Labour promises an active travel board to improve cycling

New plans have been proposed by the labour government in order to improve cycling in the UK. A Labour Government would “put cyclists and pedestrians at the top table of transport policy,” says a press statement from the Labour Party. A Government led by Ed Miliband would create a Cyclist and Pedestrians’ Advisory Board to boost active travel. The main aim of all this would be to eventually boost the cycling safety and figures in the UK. Labour’s plan were introduced by Michael Dugher, the Shadow Transport Secretary. He was speaking at a Campaign for Better Transport event in London.

The new board would include a varied selection of members including: senior civil servants from the Departments for Transport, Education, Health and the Department for Communities and Local Government, as well as cycling and pedestrian representatives.

Labour have also backed, the introduction for HGV’s to undergo changes in order to improve the safety of cyclists, hopefully allowing drivers to see cyclists easier. This follows a safety initiative by CLOGS (Construction Logistics & Cycle Safety) backed up by vehicle manufactures including Volvo.

Labour will spend £250 million on cycling, safety and integration as part of the Road Investment Strategy. Labour will also match the Government’s commitment to spend £114 million on cycling in eight cities across the country. It will also set “ambitious targets” to increase cycling and walking participation and to improve road safety, and will also continue to fund and support Bikeability cycle training.

Other plans include:

  • A review into funding per capita, figures announced recent a mere £2.35 was being spent on each cyclist in the UK whereas this figure is ten time more in very successful cycling cities in Europe.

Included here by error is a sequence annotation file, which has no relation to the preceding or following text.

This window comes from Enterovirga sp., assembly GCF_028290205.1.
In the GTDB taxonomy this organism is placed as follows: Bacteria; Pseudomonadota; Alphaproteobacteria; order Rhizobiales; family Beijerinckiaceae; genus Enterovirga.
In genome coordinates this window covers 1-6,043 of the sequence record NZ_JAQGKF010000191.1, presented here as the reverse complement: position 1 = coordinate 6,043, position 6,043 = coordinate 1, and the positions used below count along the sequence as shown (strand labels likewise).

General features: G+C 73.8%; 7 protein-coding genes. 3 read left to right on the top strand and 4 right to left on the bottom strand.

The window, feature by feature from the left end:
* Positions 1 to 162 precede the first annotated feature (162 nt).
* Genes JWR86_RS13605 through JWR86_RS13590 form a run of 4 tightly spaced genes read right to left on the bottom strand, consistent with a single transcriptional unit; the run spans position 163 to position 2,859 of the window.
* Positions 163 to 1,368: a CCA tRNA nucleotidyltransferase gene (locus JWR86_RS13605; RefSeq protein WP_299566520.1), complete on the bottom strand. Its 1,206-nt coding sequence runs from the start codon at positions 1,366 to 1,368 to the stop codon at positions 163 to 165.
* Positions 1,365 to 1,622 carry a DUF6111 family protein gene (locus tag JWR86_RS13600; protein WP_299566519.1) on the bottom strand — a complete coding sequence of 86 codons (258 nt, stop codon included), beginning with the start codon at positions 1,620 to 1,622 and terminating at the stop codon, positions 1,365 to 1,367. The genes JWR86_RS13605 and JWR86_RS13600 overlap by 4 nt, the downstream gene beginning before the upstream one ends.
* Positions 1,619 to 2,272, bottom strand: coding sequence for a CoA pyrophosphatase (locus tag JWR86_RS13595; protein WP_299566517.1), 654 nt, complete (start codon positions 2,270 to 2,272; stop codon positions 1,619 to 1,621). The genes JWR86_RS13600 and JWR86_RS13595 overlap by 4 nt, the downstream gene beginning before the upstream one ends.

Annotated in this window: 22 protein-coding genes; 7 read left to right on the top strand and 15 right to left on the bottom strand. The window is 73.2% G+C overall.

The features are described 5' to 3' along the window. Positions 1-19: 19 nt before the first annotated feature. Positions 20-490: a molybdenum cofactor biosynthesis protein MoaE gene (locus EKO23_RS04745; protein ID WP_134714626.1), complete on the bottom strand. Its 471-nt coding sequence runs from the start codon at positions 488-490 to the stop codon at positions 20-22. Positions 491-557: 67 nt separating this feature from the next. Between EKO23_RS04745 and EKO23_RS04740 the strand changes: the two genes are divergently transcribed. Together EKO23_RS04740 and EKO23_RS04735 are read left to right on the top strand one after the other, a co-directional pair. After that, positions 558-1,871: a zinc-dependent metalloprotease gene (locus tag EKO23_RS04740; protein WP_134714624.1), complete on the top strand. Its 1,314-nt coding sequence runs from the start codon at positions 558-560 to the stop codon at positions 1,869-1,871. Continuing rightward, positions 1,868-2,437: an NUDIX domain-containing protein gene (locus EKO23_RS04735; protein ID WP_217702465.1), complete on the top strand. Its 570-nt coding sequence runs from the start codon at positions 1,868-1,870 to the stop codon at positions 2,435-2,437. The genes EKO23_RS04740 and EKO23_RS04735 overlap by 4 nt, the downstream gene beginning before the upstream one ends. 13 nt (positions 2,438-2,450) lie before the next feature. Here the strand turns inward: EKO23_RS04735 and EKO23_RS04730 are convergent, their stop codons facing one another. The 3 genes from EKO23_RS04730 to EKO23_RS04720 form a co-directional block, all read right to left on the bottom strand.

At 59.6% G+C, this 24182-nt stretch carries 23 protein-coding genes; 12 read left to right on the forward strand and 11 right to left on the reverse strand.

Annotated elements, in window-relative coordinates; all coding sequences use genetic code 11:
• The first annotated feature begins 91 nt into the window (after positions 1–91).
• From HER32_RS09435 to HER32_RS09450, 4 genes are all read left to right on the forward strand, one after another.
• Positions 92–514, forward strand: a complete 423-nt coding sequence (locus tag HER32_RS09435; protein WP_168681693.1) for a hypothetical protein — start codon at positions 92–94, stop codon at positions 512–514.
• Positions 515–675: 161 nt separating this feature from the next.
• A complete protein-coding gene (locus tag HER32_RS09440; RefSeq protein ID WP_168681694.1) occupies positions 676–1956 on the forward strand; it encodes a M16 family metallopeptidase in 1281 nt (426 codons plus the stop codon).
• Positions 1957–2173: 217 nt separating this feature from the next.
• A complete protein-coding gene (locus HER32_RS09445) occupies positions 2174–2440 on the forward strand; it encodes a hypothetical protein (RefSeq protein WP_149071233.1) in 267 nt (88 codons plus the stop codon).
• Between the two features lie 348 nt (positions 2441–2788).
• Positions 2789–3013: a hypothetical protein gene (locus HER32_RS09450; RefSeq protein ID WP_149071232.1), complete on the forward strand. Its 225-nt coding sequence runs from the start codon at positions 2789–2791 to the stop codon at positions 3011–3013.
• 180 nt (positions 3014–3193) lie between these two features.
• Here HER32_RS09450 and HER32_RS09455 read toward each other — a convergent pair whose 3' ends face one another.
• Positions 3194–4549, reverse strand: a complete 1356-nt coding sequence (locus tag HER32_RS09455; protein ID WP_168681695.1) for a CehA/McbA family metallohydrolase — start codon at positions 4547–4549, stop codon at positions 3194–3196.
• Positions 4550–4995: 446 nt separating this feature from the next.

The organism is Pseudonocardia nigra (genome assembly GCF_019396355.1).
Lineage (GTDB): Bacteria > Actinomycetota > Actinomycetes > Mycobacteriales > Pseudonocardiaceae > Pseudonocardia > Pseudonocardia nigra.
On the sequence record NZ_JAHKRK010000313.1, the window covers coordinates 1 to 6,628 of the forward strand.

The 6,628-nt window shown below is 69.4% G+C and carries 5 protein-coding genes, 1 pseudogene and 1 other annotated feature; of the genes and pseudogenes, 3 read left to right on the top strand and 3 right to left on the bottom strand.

• Include ambitious targets in the plan, to increase cycling and walking participation, and reduce the number of pedestrians and cyclists who are killed and seriously injured.
  • The travel board will give the same powers of London’s authorities to local councils. Which is essence should mean plans could be passed and funded more quickly.
  • An overlook into the justice system which may mean stricter sentencing for those who injure or kill vulnerable road users through dangerous driving.

But is this something we have all heard before?

In 2013, BikeBiz reported on the Coalition Government’s plans to create the Office for Active Travel, but this was later pulled. You can read this here –

In 2013 a report named “get Britain Cycling was released. The response by ministers was to suggest an organisation that was then reportedly going to be called the Office for Active Travel. These plans however never came to fruition.

People will make their own judgement about this reported idea by the Labour party. Many cyclists in will feel that the cities have a higher importance than those in rural areas. Whether any funding will trickle down to the smaller towns and rural areas of Britain remains to be seen.  Investment for cycling isn’t likely to be one of the hot topics in the run up to the election, but it’s a topic that’s easy to support.  Very few politicians would object to more cycling but what guarantees can we get from our politicians as they try to win our votes?